Friday, February 22, 2013

When Something For Nothing Is Exactly That, Nothing

As a country we have been trained to always look for a "deal." Why pay full bore when you can get the same thing for less if you either shop around or wait for a sale.  This clearly was the design of merchants trying to get one up on the competition. However, it has become the norm rather than the exception. Of course, no one has calculated how much time and effort is expended shopping around for that better price but I have a suspicion it raises the price substantially. That's why Amazon is such a hit. Rather than getting in your car and going to the mall or going from store to store, you can sit in your Jammie's, cup of coffee in hand and shop to your hearts content. Again though, consider your time.

I remember the mantra about shopping at Mervyn's and am now hearing the same things about Kohl's department stores; never buy something at full price. Wait a week, even a few days and it will be on sale! And they are right! It is!!!

This is the problem with Penny's. They tried to change that format from nearly constant sales to a simpler format. Prices on everything were lowered (they didn't have to keep marking things down to get to this price) and there was a monthly sale. It has NOT been popular because while women seemed to have no problem keeping up with the myriad discounts, the men did. So the new CEO, a man, decided he would make it simpler to keep track of and everyone would be happy. They aren't. Possibly a comparison showing how the new pricing was really saving shoppers money would have been appropriate but it wasn't done. Shoppers think they are paying more and have voted with their feet heading to other stores. While I can't say for sure, they could actually be paying less. Great idea but poor design. Shame on the CEO. He came from Apple where design of every aspect of Apple products IS king.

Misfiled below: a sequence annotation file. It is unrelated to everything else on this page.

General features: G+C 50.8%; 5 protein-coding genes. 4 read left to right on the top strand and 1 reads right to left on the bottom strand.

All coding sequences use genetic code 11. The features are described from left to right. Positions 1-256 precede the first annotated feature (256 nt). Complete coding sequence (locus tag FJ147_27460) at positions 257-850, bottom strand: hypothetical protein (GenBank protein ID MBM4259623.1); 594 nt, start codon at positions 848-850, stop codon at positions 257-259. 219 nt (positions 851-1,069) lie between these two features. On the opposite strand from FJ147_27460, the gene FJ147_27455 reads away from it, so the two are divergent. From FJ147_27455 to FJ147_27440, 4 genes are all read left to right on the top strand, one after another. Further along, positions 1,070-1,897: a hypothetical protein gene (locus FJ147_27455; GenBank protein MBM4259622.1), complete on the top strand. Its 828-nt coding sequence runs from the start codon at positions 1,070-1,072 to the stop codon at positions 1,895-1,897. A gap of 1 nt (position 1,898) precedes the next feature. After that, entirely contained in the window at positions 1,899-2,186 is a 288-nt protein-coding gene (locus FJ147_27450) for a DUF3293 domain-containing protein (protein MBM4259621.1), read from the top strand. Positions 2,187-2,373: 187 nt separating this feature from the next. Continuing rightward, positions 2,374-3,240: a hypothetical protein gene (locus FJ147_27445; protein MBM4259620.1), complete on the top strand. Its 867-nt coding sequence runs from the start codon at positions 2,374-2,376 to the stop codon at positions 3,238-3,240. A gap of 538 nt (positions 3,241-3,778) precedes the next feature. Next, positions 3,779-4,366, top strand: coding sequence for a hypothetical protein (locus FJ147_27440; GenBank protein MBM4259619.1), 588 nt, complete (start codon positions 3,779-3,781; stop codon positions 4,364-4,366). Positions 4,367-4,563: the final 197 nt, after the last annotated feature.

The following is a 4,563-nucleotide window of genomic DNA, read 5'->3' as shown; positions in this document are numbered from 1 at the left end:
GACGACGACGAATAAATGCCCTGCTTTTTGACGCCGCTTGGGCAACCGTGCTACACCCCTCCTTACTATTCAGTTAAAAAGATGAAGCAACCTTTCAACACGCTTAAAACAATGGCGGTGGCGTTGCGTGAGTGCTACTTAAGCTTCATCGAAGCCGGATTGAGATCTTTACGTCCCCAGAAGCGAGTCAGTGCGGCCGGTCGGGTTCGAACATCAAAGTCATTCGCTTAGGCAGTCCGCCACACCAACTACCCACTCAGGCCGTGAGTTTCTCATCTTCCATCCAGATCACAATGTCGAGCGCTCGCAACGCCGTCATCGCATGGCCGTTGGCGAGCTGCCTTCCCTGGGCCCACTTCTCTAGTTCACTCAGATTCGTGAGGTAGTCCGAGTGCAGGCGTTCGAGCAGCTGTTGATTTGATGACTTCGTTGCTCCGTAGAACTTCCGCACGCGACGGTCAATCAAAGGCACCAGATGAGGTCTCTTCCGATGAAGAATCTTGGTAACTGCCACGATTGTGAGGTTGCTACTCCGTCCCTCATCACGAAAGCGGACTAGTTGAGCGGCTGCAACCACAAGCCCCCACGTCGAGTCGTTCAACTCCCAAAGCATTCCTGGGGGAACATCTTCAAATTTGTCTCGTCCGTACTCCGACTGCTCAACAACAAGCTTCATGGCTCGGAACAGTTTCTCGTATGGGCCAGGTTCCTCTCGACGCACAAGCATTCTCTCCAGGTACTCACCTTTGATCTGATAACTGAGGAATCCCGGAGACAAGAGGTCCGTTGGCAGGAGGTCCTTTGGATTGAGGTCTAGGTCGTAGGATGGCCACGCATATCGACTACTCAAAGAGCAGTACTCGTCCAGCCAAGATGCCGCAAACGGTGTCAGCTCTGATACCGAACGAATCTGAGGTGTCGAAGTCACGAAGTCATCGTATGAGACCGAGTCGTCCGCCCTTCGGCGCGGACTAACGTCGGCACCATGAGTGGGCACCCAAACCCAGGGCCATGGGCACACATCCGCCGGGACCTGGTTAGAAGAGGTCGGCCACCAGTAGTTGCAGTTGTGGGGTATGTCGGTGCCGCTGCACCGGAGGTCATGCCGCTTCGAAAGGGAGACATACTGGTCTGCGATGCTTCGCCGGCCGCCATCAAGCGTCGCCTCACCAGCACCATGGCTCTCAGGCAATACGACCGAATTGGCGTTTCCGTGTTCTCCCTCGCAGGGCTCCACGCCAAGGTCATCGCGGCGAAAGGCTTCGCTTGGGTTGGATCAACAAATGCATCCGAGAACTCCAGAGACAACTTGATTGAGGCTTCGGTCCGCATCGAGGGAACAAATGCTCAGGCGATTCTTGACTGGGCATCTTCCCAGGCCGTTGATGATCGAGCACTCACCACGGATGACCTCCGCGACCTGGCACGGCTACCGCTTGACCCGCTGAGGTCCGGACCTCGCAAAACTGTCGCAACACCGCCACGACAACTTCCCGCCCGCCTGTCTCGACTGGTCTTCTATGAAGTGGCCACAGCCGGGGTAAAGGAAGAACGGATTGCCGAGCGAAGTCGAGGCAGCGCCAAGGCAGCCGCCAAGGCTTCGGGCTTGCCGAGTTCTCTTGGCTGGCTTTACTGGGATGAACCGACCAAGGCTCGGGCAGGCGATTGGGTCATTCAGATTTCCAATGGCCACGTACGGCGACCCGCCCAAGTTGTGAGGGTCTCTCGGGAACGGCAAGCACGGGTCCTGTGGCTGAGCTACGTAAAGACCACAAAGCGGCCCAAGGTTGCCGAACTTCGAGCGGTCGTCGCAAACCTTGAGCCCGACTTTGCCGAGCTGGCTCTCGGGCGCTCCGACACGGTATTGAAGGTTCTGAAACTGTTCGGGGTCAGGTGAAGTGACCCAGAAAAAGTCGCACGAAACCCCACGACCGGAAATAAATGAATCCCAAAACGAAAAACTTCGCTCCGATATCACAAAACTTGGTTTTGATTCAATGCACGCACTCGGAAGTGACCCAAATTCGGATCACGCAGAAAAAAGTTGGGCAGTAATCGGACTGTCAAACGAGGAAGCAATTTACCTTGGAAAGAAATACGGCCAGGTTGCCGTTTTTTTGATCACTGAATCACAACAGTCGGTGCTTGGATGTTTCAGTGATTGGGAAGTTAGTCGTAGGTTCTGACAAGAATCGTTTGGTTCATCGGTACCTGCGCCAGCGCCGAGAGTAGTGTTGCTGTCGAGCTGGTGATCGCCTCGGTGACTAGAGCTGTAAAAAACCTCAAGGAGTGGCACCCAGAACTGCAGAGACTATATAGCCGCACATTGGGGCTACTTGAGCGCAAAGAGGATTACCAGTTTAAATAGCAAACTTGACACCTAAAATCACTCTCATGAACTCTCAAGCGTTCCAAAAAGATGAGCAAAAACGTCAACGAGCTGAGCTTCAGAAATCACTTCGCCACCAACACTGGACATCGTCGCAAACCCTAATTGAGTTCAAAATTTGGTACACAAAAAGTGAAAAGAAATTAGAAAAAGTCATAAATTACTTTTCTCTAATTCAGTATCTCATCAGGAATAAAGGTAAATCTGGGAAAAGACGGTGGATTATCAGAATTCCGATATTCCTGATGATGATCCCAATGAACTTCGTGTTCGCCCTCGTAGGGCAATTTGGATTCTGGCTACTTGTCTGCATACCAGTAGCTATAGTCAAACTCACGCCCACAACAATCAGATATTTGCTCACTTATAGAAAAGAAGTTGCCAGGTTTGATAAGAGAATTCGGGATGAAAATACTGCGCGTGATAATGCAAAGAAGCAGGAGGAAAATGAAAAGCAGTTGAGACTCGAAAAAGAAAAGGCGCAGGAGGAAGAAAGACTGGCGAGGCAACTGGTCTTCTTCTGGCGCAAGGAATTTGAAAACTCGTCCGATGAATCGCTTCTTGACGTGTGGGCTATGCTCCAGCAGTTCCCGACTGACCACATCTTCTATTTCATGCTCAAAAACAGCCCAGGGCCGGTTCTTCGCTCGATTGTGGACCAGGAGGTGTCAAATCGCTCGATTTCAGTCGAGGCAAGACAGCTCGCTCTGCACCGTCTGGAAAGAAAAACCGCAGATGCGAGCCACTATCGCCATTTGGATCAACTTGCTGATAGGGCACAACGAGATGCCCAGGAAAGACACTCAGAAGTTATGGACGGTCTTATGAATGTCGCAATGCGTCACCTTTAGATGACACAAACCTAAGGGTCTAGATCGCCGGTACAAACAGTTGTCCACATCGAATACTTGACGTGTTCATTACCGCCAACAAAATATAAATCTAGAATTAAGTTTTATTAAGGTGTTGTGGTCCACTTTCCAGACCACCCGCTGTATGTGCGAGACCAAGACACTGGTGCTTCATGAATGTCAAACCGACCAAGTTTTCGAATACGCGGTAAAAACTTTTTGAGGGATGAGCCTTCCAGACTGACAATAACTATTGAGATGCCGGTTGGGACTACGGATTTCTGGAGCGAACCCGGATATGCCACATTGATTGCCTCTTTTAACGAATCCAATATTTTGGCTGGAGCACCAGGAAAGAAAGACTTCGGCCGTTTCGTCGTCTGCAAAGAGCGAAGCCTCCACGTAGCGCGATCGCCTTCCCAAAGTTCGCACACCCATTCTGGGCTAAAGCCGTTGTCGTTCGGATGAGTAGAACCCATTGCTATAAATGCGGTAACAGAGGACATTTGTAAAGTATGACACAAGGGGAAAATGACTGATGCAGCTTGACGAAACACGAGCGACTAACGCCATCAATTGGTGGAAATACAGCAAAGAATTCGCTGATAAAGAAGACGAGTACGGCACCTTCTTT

Internet junkies in many ways are the worst. They expect things to be free. Listen to the anger and rage if a site, usually after being free, starts charging to use their site. Of course music and movies are the biggest losers. After years of monopoly, music recordings started to flow free over the Internet. Recording companies who had padded their profits for years on the backs of their artists were suddenly forced to look at a new paradigm. Given a choice listeners wanted a song not a padded album and surprisingly most would pay for that one or two songs if the price was reasonable. That's why iTunes was such a hit. The buyer could spend 99 cents for the song they wanted, not $10-12-14 for the entire album. Even better, a musician who created and sold his own music on iTunes got 70% of that sale, far more than they were ever paid by a recording studio.

This blog site, Blogspot by Google, is free. Would I pay for it? It depends. When I get my web site up and running it has a blog feature. I may investigate it because, as a graphic designer this has many creative deficiencies and limitations. They also get to track my readers but my ability to track them is just about nil.

I am not familiar with WordPress but I hear its quite similar. I know that a successful seller on Etsy uses it for both his blog and as a site where Etsy sellers can list a few items for free. The problem there is before an item is shown it has to be approved and other than one, for me at least, the others never are. And no matter where I log in to it, it takes forever to load, if it ever does. I mean minutes not seconds. My feeling is that free or not, WordPress is not up to snuff dealing as a store.

Which brings us back to free. Nothing is free. We can fool ourselves all we want but someone, somewhere paid for it and that someone is usually us. When I hear people talk about their free Medicare, I see red.  We, you and I, paid for it during a lifetime of work. I get even angrier when politicians use it as a political cash cow seeming to forget their constituents paid into it, the government didn't. Possibly if they had to depend on Social Security and Medicare like the rest of the nation, things might be very different.

Before buying you need to determine if you really need it. If that passes the smell test, then decide when you need it. I remember being told years ago about buying a computer. Should I wait for the next best thing or buy it now. The measurement was ROI (return on investment). How much would you save if you bought now compared to waiting? I might add how much more effective or efficient would you be if you paid for something over free?

Nothing is free. You must decide which in reality is the better deal, the "free" item or one that you pay for.

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